Things I learned this week (August 29 – September 2)

Hello, September.

I thought you’d never get here. 

That means there are only 21 days left until the official start of fall and 114 days until Christmas.  Tick-tock.  Better start working on that list and checking it twice.

Since last Friday, we’ve been allotted a few passing showers – though temperatures have not been any less scorching.  However, in the midst of one random rain shower on Tuesday morning, I believe I smelled a hint of fall.  Or maybe it was just this cold Megan was kind enough to share.  Hard to tell.

This week I learned:

…that I sadly, I jumped the gun last week when I reported there were no new bear attacks.  It seems that on Friday, they found the body of a hiker killed by a grizzly bear in Yellowstone National Park.  This makes two for them this year.  You can read more about this attack (here).  I think something hinky is going on with this nation’s bear population.  Perhaps they are plotting a hostile take over.

…that reading page after page of text regarding dawning civilizations (the Egyptians, Phoenicians, Arameans, Philistines, Hebrews, Assyrian, Persians…) right before bed will give you very bizarre dreams.   I also learned in regard to these readings, that the hours I spent glued to A & E’s Mysteries of the Bible and the History Channel’s Engineering an Empire were not in vain, contrary to what my family said.

…that sometimes you just have to say enough is enough.  No matter how much it hurts.

…that hearing my beautiful, sweet-natured eleven year old daughter announce that something, “just sucks, mom” and that she just didn’t “give a crap” will leave me speechless and floundering for a response.  (It should be noted that this was her way of voicing her frustration over something that happened at school and not in response to something I said or did to her.  There would have been a decidedly different outcome if that had been the case.  I don’t do sass.)

…that Dick Cheney still reminds me of the Penguin.

The Penguin/Dick Cheney

…that Mother Nature seems to be having a bad case of PMS.  Tornados, fires, floods, endless scorching temperatures, hurricanes.  I think somebody needs a hug and a big box of chocolates – the really good expensive ones and not that milk chocolate crap.

…that I miss the music of my youth; the music of my parents’ youth.  You know, music that had a soul.  By and large, popular music today sucks – no soul.  Sure it’s catchy – gets stuck in your head – but it has no relevance and therefore, no staying power.  I say this now because I watched today’s biggest artists “perform” their over played, auto-tuned bullshit on the VMAs this weekend.  I’ve come to the conclusion that humanity, as we know it, is doomed.  I blame the hip-hop.  Seriously.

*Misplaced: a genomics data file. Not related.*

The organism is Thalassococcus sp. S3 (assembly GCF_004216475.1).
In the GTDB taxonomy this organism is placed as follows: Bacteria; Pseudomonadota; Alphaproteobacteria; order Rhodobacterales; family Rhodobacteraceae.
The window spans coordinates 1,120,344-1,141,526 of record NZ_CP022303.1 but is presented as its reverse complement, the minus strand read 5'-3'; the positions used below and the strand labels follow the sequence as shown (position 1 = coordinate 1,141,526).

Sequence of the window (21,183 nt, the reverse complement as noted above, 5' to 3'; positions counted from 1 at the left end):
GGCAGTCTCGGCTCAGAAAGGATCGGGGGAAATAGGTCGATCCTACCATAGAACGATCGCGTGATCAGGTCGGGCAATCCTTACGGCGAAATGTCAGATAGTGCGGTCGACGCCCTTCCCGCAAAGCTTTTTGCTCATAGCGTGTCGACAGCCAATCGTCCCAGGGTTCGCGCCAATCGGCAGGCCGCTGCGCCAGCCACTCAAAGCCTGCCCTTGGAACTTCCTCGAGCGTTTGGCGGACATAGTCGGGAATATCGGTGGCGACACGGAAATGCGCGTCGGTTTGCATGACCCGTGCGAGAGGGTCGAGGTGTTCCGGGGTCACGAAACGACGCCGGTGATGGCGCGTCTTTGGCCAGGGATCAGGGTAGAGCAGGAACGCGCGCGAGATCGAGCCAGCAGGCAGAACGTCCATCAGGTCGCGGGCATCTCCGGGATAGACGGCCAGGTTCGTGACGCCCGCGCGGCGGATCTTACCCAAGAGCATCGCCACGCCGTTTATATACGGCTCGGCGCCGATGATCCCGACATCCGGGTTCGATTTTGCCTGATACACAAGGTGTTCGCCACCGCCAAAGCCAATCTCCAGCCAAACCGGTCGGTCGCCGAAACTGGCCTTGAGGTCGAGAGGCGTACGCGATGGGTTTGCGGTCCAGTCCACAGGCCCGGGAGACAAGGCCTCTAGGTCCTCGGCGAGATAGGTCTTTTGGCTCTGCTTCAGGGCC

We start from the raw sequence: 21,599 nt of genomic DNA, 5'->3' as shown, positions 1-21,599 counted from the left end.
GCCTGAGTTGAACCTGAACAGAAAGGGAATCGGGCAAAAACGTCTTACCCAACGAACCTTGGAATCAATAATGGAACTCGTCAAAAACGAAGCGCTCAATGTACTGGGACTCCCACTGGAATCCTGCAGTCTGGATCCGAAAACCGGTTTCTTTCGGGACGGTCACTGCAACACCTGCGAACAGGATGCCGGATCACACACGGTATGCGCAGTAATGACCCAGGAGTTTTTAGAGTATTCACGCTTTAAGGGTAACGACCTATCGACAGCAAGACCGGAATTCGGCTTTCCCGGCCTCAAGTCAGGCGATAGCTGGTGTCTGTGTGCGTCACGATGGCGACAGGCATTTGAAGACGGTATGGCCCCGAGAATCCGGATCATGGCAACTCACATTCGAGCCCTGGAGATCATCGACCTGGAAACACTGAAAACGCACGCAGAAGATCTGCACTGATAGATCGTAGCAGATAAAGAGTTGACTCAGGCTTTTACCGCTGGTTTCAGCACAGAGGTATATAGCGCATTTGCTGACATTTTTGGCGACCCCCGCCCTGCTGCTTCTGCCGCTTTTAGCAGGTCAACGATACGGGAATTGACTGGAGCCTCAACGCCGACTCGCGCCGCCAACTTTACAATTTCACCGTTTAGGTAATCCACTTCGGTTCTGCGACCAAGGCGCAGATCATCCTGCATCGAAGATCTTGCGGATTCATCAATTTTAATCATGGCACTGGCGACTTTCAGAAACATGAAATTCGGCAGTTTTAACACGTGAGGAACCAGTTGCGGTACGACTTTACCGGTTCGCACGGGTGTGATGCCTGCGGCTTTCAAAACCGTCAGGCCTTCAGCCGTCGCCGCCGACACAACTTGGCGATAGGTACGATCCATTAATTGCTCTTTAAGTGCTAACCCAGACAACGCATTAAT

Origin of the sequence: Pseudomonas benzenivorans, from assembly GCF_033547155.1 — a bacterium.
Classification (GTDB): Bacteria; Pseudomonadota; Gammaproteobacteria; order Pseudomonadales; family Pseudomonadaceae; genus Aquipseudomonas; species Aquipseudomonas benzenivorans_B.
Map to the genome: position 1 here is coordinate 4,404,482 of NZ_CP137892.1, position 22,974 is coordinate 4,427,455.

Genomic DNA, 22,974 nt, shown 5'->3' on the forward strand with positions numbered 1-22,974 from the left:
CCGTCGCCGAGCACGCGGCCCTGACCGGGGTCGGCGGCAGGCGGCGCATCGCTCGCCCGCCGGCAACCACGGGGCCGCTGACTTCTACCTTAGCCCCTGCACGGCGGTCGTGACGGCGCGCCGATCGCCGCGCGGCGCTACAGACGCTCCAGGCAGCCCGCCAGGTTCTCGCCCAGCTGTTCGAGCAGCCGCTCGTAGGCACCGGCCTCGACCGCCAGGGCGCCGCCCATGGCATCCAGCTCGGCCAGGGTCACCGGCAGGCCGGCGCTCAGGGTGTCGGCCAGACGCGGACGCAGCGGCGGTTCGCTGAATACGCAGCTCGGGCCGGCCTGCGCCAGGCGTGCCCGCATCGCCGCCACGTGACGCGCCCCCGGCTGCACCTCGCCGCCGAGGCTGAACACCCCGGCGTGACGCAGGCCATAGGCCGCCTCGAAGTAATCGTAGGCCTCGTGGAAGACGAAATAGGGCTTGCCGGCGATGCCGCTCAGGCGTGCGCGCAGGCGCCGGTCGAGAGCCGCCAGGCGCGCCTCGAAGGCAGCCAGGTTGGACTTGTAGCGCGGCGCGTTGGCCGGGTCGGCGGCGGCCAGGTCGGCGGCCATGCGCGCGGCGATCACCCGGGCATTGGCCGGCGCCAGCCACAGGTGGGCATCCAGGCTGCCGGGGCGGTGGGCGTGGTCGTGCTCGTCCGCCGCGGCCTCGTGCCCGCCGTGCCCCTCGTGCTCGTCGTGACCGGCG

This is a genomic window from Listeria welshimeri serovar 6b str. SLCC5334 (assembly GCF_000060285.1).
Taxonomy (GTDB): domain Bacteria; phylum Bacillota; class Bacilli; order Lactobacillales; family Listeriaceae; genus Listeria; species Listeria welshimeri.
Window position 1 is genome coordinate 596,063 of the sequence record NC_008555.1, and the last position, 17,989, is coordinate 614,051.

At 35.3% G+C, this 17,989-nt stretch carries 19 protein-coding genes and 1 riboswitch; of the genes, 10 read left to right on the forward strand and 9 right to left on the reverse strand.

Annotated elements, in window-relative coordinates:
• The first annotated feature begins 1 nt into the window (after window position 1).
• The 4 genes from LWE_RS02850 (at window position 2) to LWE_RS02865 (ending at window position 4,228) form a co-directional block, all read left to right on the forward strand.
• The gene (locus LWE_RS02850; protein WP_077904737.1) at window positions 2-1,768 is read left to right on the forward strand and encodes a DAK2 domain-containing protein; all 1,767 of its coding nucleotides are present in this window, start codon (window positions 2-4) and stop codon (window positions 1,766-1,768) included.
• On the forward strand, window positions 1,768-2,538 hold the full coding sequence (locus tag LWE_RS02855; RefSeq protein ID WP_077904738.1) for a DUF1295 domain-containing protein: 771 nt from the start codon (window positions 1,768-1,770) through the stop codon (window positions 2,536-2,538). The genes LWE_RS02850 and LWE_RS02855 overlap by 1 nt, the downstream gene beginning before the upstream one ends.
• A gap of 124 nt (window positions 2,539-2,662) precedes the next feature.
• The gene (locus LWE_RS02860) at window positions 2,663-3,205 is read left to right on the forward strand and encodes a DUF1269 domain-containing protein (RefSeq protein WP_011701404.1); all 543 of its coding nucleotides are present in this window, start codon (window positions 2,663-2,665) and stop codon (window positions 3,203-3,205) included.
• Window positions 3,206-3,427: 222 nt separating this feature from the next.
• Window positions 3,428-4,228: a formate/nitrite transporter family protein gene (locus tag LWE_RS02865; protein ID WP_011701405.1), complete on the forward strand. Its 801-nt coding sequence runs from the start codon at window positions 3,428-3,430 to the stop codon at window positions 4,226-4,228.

…that the local weather folks have pulled the old switcheroo on us again this week.  When we began the week, we were to be in the 90s by Thursday with a good chance of rain by the weekend.  Now, it looks like we will have to wait until next week for relief from the temperatures and can kiss the promised chance of rain goodbye.  I think the weather folks are spin doctors and liars.  Just like our politicians.

…that sometimes bears get what is coming to them.  You can read about this heroic Alaskan hairdresser who saved her dog by punching a bear in the snout (here).  She is my hero.

…that in all the excitement of the last couple of weeks, I forgot that my favorite sporting event began on Monday.  I’ve missed the first week of competition at the U.S. Open.  I hear Robin Soderling has dropped out.  Maybe Rafael Nadal will retire, as well.  I’d like to see my boyfriend favorite player, Roger Federer, win again.

…that I am suddenly hungry for some pumpkin pie.

…that there is a Mrs. Smith’s pumpkin pie left over from last Thanksgiving still in my freezer.  Wonder if it’s any good?  Hm.

…that I just can’t resist clicking on the headline “Raccoon Found in Naked Man’s Car Near NASCAR Track”.  I understand that it takes all kinds of people to make this little world of ours go ’round, but come on.  Shouldn’t there be some sort of law against this kind of stupid.  Anti-reproduction clause, at the very least?

…last but not least – our week-ending awwww moment:

Caucasian Leopard cubs (AP Photo/dadp/Uwe Meinhold)

Until next time…

Things I learned this week (August 22 – 26)

So, here we are again – another week successfully muddled through, with virtually no collateral damage.  That makes for a good week, in my book. 

For those of you that pay attention to these things, there are only 27 days left until the official beginning of the fall season and only 120 shopping days left until Christmas. 

I’m looking forward to the beginning of fall, myself.  Though, I don’t know why.  I live in Texas.  Mother Nature tends to forget about us down here in the Lone Star State when she is handing out seasonal weather.  I’m starting to think that she doesn’t care for us all that much.  Or maybe we are being punished for something.

Rick Perry, perhaps? 

Just saying.

I learned this week…

Megan the Wise

…that my daughter is wise beyond her years.  She sat down at the dinner table and out of blue said, “So many years gone by so fast, huh?”  She’s had a lot of these little zingers lately.  I’m not sure how she became so mature or if it is even a good thing, but her frankness warms my heart.  I am so blessed to have her in my life.

…that even at my age, and with more than a few semesters under my belt now, I still get butterflies on the first day of school.

…that an educational institute’s library is still one of my top five places to people watch.  The eclectic group of individuals who choose to begin their quest for higher education at a Community College make for great character inspiration, as do the facility that are determined to teach them.  I spent two days this week taking it all in and playing my favorite “what if” game.  Perhaps I will share some of the things I witnessed with you in my next blog entry.